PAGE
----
Matt Dillon noticed in a thread on the freebsd-hackers mailing list (see here for original post, and look for articles following that have [CHECKER] in the subject) that the M_NOWAIT command is being used incorrectly in a number of places, both in DragonFly and in FreeBSD.
I’m just pasting the rest of his post, as it’s not something that boils down easily:
“In a nutshell, most of the M_NOWAIT uses are incorrect. In particular, much of the CAM code runs from an interrupt or a software interrupt and almost universally uses M_NOWAIT for its allocations, with direconsequences if/when allocations fail.
I think I’ve come up with a solution! The reason M_NOWAIT is used is primarily because an interrupt thread may be preempting a normal thread and cannot safely manipulate ‘cache’ pages in the VM page queues. This is because reusing a cache page requires messing around with the VM Object the cache page resides in. So M_NOWAIT causes kmem_malloc() to only pull pages out of the VM ‘free’ page queue. At the same time it is allowed to actually exhaust the free page queue whereas normal allocations are not allowed to completely exhaust the free page queue.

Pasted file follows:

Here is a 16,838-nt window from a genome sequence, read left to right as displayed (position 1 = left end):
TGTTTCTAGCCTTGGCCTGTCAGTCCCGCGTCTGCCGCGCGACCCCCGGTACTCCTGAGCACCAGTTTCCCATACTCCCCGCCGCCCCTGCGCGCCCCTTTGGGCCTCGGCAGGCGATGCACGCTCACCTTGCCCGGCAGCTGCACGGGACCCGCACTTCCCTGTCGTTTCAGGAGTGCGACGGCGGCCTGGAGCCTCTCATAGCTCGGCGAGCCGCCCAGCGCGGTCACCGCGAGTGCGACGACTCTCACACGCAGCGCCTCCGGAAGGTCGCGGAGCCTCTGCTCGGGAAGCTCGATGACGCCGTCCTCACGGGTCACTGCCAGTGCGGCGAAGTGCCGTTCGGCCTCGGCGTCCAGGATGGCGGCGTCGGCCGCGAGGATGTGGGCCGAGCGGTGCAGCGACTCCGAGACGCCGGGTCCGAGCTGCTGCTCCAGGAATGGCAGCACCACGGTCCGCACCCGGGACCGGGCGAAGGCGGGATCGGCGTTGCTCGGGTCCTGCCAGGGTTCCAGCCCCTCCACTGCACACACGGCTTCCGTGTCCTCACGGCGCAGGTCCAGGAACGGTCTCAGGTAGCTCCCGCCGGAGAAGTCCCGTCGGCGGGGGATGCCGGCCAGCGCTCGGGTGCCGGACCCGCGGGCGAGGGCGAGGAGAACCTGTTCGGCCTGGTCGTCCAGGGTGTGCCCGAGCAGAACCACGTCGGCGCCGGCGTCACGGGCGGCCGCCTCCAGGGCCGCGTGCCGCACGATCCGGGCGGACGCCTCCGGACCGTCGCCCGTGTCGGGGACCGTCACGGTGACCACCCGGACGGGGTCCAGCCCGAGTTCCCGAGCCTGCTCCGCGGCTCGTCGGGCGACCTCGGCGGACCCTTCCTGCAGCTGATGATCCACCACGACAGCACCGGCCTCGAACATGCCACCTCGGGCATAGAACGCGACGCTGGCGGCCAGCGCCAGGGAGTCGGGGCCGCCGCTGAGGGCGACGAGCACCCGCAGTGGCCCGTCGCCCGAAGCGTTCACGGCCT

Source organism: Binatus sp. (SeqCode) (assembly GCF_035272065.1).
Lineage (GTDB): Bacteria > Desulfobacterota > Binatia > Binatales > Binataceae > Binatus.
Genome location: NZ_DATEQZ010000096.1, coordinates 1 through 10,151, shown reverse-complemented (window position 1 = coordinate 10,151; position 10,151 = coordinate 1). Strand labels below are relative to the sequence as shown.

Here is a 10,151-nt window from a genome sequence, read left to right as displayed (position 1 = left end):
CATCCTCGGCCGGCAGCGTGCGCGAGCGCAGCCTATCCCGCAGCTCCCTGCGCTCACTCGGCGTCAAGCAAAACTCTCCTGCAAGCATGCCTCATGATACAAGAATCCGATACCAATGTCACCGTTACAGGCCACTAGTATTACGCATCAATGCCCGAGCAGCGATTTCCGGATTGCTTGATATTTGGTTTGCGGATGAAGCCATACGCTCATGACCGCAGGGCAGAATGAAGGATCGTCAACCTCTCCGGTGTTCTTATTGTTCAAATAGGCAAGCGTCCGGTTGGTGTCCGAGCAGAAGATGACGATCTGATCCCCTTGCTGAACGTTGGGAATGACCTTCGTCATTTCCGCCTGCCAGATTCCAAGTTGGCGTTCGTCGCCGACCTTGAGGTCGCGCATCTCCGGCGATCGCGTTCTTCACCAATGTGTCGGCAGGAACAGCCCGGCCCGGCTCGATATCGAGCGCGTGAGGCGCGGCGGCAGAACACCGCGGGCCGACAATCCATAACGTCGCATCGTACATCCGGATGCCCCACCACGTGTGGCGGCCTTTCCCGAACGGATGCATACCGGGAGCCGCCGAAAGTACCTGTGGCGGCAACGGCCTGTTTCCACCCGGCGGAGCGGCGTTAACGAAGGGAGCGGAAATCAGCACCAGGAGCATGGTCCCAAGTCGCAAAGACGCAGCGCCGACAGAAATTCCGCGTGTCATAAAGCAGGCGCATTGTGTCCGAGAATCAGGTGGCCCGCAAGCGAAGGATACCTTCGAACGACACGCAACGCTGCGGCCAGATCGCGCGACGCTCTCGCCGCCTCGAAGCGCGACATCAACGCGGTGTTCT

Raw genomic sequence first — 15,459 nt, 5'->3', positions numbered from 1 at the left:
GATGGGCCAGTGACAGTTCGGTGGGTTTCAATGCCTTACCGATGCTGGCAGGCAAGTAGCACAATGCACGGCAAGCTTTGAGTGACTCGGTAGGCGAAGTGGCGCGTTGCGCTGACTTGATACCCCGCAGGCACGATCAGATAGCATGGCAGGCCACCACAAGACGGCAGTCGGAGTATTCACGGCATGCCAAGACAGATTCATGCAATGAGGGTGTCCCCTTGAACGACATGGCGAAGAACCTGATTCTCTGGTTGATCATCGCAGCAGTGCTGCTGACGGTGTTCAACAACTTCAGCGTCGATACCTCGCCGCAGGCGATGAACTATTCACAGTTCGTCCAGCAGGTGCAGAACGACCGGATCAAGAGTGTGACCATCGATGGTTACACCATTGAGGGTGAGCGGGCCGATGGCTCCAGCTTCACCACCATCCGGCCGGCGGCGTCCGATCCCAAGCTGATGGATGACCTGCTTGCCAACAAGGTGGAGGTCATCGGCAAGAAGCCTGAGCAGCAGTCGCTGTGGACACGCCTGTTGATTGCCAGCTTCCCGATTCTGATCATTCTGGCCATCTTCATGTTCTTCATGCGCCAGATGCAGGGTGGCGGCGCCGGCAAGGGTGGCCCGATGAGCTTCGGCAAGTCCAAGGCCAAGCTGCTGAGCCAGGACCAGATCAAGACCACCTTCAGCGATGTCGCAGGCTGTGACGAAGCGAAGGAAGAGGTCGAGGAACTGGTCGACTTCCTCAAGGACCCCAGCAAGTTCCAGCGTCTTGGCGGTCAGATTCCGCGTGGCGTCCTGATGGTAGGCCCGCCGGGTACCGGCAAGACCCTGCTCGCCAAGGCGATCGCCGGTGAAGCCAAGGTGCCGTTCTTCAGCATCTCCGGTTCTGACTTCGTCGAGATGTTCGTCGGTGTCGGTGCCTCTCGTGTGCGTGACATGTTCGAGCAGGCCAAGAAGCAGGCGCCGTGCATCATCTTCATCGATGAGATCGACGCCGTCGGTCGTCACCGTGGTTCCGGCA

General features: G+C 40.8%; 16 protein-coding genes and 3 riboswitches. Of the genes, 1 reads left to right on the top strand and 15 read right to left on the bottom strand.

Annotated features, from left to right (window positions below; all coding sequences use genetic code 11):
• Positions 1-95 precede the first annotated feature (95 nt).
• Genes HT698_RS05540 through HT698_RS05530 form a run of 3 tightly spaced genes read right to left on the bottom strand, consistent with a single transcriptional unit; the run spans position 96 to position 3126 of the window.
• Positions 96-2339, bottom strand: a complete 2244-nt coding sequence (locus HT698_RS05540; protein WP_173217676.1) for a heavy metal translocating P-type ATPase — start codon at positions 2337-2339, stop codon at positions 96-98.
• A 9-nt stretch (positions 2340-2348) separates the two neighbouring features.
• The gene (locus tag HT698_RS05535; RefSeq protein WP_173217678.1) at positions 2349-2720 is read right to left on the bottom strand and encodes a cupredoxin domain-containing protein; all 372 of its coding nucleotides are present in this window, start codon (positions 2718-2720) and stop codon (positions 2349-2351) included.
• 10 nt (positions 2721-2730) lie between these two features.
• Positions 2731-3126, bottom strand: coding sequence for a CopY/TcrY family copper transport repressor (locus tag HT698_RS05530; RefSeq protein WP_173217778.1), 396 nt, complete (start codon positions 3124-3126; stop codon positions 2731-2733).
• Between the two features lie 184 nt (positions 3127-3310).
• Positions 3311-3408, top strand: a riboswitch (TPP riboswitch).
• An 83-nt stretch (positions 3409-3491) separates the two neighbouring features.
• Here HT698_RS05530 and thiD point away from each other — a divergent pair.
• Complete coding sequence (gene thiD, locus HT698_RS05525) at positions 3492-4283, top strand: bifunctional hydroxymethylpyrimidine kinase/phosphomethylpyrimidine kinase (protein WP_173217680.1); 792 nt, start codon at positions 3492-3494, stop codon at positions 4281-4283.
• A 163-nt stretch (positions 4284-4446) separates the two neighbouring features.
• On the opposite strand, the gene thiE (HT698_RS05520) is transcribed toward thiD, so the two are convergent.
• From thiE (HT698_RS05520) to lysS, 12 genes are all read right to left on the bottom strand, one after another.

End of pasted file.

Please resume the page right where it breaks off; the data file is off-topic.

But in DragonFly it is utterly trivial to (A) test to see if we are preempting someone and (B) to switch away and when we get scheduled again we will no longer be preempting anyone and can use a more exhaustive allocation algorithm.
This means that in DragonFly we do not have to key interrupt-time allocations off of M_NOWAIT. Instead we can simply test to see if we are preempting someone and if we are only allocate from the VM page ‘free’ queue… and if that allocation fails all we need to do is lwkt_switch() away, and when we get cpu back we will no longer be preempting anyone and can safely access the other queues.
This in turn (whew) means that with very few changes to the low level kmem_malloc() code we can allow interrupt code to use M_WAITOK for something like 90% of the cases where it currently uses M_NOWAIT.”